Sacred Heart Church (Wimbledon)

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Sacred Heart Church
Sacred Heart Church viewed from the main gate.
Sacred Heart Church is located in London Borough of Merton
Sacred Heart Church
Sacred Heart Church
Location of church within the London Borough of Merton
Coordinates: 51°25′04″N 0°13′10″W / 51.4177°N 0.2194°W / 51.4177; -0.2194
OS grid reference TQ2391670250
Location Wimbledon, London
Country UK
Denomination Roman Catholic
Website SacredHeartWimbledon.org.uk
History
Founded June 17, 1887 (1887-06-17)
Founder(s) Edith Arendrup
Dedication Sacred Heart of Jesus
Consecrated 1931[1]
Events

Reordered in 1990

Refurbished in 2009
Architecture
Status Church
Functional status Active
Heritage designation Grade II*[1]
Designated 28 May 1987
Architect(s) Frederick Walters
Style Late Decorated Gothic (Gothic Revival)
Completed 1901
Administration
Deanery Merton
Archdiocese Southwark
Province Southwark
Clergy
Archbishop Most Rev. Peter Smith
Priest in charge Rev. Canon. John Clark
Priest(s) Rev. Thaddeus Nwokeji
Assistant priest Rev. Samuel Davey

Sacred Heart Church is a Roman Catholic church and parish in Wimbledon, South West London initially run by the Jesuits, that serves the Catholic community of Wimbledon and surrounding areas. It is in the Archdiocese of Southwark and is situated next to Wimbledon College and Donhead Preparatory School. The main entrance to the church is on Edge Hill road, but the church can also be accessed from the adjacent Darlaston Road.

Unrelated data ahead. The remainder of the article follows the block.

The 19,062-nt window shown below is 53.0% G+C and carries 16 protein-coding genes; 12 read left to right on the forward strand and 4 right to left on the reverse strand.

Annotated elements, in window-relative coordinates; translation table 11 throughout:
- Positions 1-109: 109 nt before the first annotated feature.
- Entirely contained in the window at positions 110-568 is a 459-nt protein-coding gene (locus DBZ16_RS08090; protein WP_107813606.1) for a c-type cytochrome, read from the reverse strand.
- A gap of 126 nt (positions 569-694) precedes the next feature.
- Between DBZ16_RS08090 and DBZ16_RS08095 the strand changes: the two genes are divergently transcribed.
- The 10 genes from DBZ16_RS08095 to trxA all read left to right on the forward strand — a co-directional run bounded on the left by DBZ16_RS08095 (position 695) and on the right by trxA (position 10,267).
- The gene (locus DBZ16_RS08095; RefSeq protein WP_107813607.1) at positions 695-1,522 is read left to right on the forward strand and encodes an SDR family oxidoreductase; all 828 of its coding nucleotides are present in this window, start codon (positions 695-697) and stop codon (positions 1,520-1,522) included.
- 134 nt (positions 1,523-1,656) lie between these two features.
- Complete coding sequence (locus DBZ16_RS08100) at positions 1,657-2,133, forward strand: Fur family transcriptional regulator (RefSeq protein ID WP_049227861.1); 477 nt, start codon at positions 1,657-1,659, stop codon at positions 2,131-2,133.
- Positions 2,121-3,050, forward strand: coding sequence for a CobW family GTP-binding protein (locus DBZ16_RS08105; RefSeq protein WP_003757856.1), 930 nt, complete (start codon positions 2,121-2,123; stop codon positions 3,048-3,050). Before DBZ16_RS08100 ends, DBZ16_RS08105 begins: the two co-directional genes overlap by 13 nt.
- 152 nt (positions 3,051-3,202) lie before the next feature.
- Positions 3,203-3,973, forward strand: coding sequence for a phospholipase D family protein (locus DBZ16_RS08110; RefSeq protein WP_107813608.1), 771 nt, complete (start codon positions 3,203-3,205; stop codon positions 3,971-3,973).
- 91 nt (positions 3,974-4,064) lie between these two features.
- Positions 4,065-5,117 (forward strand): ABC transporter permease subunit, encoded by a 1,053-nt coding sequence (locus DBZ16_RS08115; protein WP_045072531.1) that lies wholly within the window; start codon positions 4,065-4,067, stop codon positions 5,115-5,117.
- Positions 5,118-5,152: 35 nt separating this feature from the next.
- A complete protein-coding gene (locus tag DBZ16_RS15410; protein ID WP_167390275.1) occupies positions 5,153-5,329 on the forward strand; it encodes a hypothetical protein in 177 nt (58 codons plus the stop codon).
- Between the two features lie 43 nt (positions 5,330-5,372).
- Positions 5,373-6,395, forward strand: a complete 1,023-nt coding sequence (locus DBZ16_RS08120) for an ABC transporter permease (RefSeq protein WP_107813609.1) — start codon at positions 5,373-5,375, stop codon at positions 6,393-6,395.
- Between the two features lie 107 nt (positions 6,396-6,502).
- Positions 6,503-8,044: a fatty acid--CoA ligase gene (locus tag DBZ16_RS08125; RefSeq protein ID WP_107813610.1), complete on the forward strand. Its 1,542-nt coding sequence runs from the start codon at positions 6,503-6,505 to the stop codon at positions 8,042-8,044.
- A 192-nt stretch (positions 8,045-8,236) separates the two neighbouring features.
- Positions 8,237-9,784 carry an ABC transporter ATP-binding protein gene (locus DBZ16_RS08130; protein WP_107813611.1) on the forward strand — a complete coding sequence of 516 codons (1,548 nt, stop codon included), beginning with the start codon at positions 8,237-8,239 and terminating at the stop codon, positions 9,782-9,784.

History[edit]

Founding[edit]

The church was founded by Edith Arendrup, a member of the wealthy Courtauld family who came to live in Wimbledon in 1877. At the time, there were few Catholics in the area, so she convinced the Jesuits at Roehampton to start a Mass-centre at her house in Cottenham Park. Seven years later, she commissioned the construction of a large church in a prominent position on the slopes of Edge Hill. The Grade II* listed building was designed by Frederick Walters, a young architect, who designed it in the late Decorated Gothic style.[1]

Construction[edit]

The nave of the newly built church opened on 17 June, the feast of the Sacred Heart, in 1887. Construction continued for fourteen years while the rest of the building was completed: first the sanctuary and south aisle in 1895, then the back chapels in 1896, the north aisle and sacristy in 1898, and finally the west front in 1901. The original plan called for a large tower on the west front, but money ran out and it was replaced by twin turrets and a massive, traceried window. A monument on the south wall of the church dedicated to Edith Arendrup is inscribed with the words: “It was through her Christian vision that this parish of the Sacred Heart came into being; it was through her generosity the church was built.”[2]

From 1898, the church had a new benefactor, Caroline Currie of Coombe Hill. She was a wealthy widow and paid for the north aisle, along with a chapel dedicated to the founder of the Jesuits, St. Ignatius, and the baptistery. The St. Ignatius chapel contains a medallion of Mrs. Currie who died in 1902.[3]